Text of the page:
Mr. Das Gupta referred to Section 297 of the Code and the' provision contained therein that theJudge, in charging the jury, should sum up the evidence for the prosecution and the defence and contended that so far as the evidence in a case was concerned, the jury was to be limited to what they heard in the course of the trial and what was put to them by the Judge in the course of the summing up. A more direct contact with the evidence was, according to Mr. Das Gupta, forbidden. I can find no authority whatever for so strange a proposition.
When the law says that the jury are to decide questions of fact on the evidence, it plainly means that they must give their decision after considering the evidence and in order that the evidence may be considered, it is but common sense that the evidence should be made available to the jury. Again, when the law says that questions of fact Should be decided on the evidence, I conceive it means that they should be decided on primary evidence, whenever such evidence is available When one person reads out a document to another person, what the person who listens gets is in my view, not primary evidence of the contents of the document, but only secondary evidence in the form of a copy, though it is not a copy in writing but a copy made in the form of a vocal rendering.
I cannot see how it can be said that the jury must be limited to secondary evidence of the documents adduced in a case and that they cannot be allowed to ask for the primary evidence itself. When the jury are sworn in to decide questions of fact on the evidence, they are sworn in for that purpose and not, I imagine, for giving exhibitions of the retentive power of their memory and of their ability to carry in their minds the contents of documents after having them read out once or oftener. I am clearly of opinion that the point taken by Mr. Das Gupta has no warrant either in law or in reason and that it must, accordingly, be rejected as of no substance.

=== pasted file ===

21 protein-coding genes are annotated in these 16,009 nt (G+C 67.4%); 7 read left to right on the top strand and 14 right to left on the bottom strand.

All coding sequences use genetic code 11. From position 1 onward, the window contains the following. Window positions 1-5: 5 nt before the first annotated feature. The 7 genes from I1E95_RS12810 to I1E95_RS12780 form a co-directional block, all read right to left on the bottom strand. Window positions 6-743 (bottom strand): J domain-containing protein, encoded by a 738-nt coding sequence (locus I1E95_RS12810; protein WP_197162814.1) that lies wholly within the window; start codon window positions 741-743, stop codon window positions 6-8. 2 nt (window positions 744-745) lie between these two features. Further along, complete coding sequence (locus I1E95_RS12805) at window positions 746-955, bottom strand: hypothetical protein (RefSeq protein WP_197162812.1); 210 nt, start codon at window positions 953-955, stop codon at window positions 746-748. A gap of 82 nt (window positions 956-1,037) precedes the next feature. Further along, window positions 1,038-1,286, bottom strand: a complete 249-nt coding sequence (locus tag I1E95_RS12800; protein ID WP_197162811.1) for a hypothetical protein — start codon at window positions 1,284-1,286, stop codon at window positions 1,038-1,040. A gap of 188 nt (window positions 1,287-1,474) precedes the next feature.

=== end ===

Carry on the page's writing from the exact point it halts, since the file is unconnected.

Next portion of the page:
12. I have already stated that Mr. Das Gupta recalled what he stated to us to be his personal experience of the practice followed by some Judges of this Court in the distant past. Prom what enquiries I have been able to make, I gather that it is a common practice with all Judges presiding over Sessions trials in this country to let the Jury have such pieces of documentary evidence as they may wish to see. The practice could not intelligibly be otherwise, because a contrary practice would mean demanding of the jury that they must decide the issues of fact and at the same time denying them the means of doing so.
As regards the practice in England, our attention was drawn by Mr. Basu, who appears for the State, to the celebrated trial of Sir Roger Casement and the very full account of it given in the volume in the Notable British Trials series. The trial of Sir Roger Casement was what is technically known as a 'trial at Bar', in which the Bench has to be constituted of at least three Judges. The Judges at the Casement trial were Lord Reading himself, the then Lord Chief Justice of England and two other Judges, well known for their experience in criminal law, namley, Avory J. and Horridge, J. At the end of the charge to the jury, which was delivered by the Lord Chief Justice, certain directions were given as regardsthe use of the documentary evidence by the jurors in the course of 'their deliberations.
It would be useful to reproduce the account in ' the actual words of the report. It appears that although the Lord Chief Justice was presiding, the first observation was made by Avory, J.: 'Mr. Justice Avory -- Gentlemen, if you want any of the exhibits that have been referred to, you can have them by asking.